As we age, cognitive function and memory both decline. While there are certain things, we can do to help staunch that decline; such as regular brain-boosting activities, like crossword puzzles and Sudoku, limiting our stress levels and work hours to thirty hours per week or less. There are also quite a few foods we can incorporate into our regular diet, that many researchers believe also boost cognitive function and memory.
Can food improve your memory?
First, a note of caution: Thus far, statements from the National Institute of Health have all been to say that “there is insufficient evidence that food, diet, or lifestyle can prevent Alzheimer’s disease.”
That hasn't stopped researchers from looking at how various foods and brain functions are linked, and while Dr Sam Gandy of the Mount Sinai Medical Center's Alzheimer’s Disease Research Center notes, “I can’t write a prescription for broccoli and say this will help—yet,” that doesn't mean there aren't foods that have been linked to cognitive health in one way or another.
As such, we feel okay recommending the following foods for their potential memory-boosting effects.
Check out some of our favourites below:
Though fat often gets a bad rap, avocados are loaded with the good monosaturated fats, and the combination of vitamin K and folate means that not only does this superfood help prevent blood clots in the brain, it also aids cognitive function, particularly in memory and concentration. It's also rich in vitamin E, an important antioxidant. Even more importantly, as Dr Martha Clare Morris notes, vitamin E may help protect neurons or nerve cells, which limits the likelihood of developing cognitive degeneration such Alzheimer’s disease. The benefits have been found in vitamin-E rich foods, but not in supplements.
In addition to being delicious little bits of nature's candy, blueberries are also one of the best antioxidants out there. This is important because some research suggests that antioxidants combat oxidation and inflammation, both of which may be factors in neurodegenerative brain diseases. Additionally, some other research suggests that a few of those antioxidants may improve communication between brain cells, as well as boost memory and even potentially delay memory loss associated with ageing.
3. Bone broth
Some natural medicine practitioners believe that gut composition can sometimes be a key factor in brain function, and toward that end, bone broth is a wonderful supplement. As bone broth helps reset microbe balances in the gut, amino acids such as proline and glycine may help boost memory.
Because broccoli is loaded with vitamin K and choline, it's another memory superfood; as an added bonus, not only does that vitamin K help with memory, but the antioxidants in broccoli may also protect the brain.
5. Dark Chocolate
Dark chocolate is one of those pleasures you don't have to feel guilty about, as it's packed with brain-boosters, including antioxidants, caffeine, and flavonoids—a group of antioxidant plant compounds.
Keep in mind, though, that this needs to be dark chocolate, meaning free of additives like sugar and cream and so forth. We recommend shooting for at least 70% dark chocolate.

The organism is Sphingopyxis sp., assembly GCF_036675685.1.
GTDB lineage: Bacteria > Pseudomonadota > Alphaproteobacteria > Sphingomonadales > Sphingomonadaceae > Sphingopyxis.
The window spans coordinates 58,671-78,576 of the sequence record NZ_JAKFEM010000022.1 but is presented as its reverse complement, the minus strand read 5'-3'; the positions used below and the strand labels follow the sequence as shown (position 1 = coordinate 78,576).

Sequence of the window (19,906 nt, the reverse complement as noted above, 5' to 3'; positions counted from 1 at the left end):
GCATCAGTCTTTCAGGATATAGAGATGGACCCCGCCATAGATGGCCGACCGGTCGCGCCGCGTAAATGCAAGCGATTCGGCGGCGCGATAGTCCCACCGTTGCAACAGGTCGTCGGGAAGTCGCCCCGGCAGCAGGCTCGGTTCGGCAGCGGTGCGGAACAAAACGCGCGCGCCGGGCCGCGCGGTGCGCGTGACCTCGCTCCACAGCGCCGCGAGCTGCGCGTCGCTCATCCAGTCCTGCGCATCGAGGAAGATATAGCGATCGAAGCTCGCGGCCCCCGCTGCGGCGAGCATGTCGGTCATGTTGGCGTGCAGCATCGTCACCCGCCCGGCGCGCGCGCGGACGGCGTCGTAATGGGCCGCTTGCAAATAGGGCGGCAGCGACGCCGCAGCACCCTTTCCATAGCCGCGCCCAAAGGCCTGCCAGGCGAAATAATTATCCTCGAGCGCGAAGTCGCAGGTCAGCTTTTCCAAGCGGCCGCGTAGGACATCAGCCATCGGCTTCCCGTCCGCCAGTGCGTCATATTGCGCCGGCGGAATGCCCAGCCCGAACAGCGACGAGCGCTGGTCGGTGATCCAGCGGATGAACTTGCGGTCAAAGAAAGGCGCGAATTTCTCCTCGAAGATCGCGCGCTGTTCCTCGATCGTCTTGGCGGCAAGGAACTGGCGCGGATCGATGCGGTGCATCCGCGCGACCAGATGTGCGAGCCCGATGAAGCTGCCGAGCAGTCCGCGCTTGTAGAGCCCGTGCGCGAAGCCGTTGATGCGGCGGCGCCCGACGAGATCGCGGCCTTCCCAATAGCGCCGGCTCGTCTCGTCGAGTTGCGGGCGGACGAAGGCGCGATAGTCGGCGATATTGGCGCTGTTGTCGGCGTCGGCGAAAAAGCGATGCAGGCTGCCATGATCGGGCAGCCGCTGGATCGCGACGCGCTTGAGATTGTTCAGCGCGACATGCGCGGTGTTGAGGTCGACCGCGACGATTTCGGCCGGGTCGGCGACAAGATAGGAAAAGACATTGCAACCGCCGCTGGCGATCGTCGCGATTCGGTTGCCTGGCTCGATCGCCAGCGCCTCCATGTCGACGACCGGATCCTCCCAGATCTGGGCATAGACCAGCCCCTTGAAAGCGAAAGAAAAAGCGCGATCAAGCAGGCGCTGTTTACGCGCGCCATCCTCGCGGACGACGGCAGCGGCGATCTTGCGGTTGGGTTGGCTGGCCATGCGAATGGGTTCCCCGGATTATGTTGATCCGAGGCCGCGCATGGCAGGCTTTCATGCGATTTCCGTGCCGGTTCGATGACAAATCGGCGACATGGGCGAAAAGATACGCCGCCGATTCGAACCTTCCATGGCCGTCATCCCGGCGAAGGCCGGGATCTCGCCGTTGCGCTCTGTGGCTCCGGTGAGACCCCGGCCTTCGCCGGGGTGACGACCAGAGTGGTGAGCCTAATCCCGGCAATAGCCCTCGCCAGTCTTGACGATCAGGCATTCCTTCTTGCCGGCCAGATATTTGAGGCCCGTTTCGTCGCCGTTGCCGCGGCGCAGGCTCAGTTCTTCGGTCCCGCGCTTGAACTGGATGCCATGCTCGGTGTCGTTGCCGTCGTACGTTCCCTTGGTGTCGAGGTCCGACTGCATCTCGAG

6. Dark Leafy Greens
Dark leafy greens such as collard greens, kale, and spinach are great sources of vitamin E and folate, and as Dr Morris notes, folate has been linked to better brain health. It's believed folate may work by reducing an amino acid called homocysteine (which can trigger nerve cell death), but more research is yet needed.
While no research has yet proven eggs can help brain health, there's plenty of research that supports nutrients found in eggs are important for memory and cognitive function.
In particular, eggs are packed with vitamins B6, B12, folate, and choline. Choline is especially important, as it helps create a neurotransmitter linked with memory, mood, and mental function, acetylcholine.
8. Fatty Fish
By fatty fish, we mean fish high in omega-3 fatty acids, such as sardines, salmon, and trout. Omega-3 fatty acids are especially important to our brain, because 60% of our brain is fat, and half of that is omega-3, which is used for brain and nerve cell development, and is key to learning and memory.
As a result, it may not be surprising that omega-3s may slow age-related cognitive decline and limit the incidence of Alzheimer's disease, whereas as deficiencies have linked to learning impairments and depression.
Given that it's also delicious sounds like lots of great reasons to load up on fatty fish to us!
9. Green Tea
In particular, an amino acid called L-theanine increases GABA (an important neurotransmitter) activity, which cuts down on anxiety, helping you to focus while also calming you. Additionally, the polyphenols and antioxidants in green tea have been linked to a lower incidence of Alzheimer's and Parkinson's diseases.
While there's plenty of science to support nuts improving heart health, only recently has that health translated to brain health and memory. In 2014, for instance, a new study found nuts both improve mental cognition and can help prevent neurodegenerative diseases such as Alzheimer's.
Researchers theorize this is the result of antioxidants, healthy fats, and vitamin E, all of which help slow mental decline. If you have to pick a favourite, though, go for walnuts—they have extra omega-3 fatty acids.
The rich yellow spice that gives curry its colour and some of its flavour, turmeric has been a roll lately when it comes to health benefits. In particular, its active ingredient, curcumin has been found capable of directly crossing the blood-brain barrier, meaning it delivers its many benefits to the brain more efficiently.
That's quite a list of superfoods! Add them to your diet more regularly, and we bet you'll be feeling sharper and more alert in no time.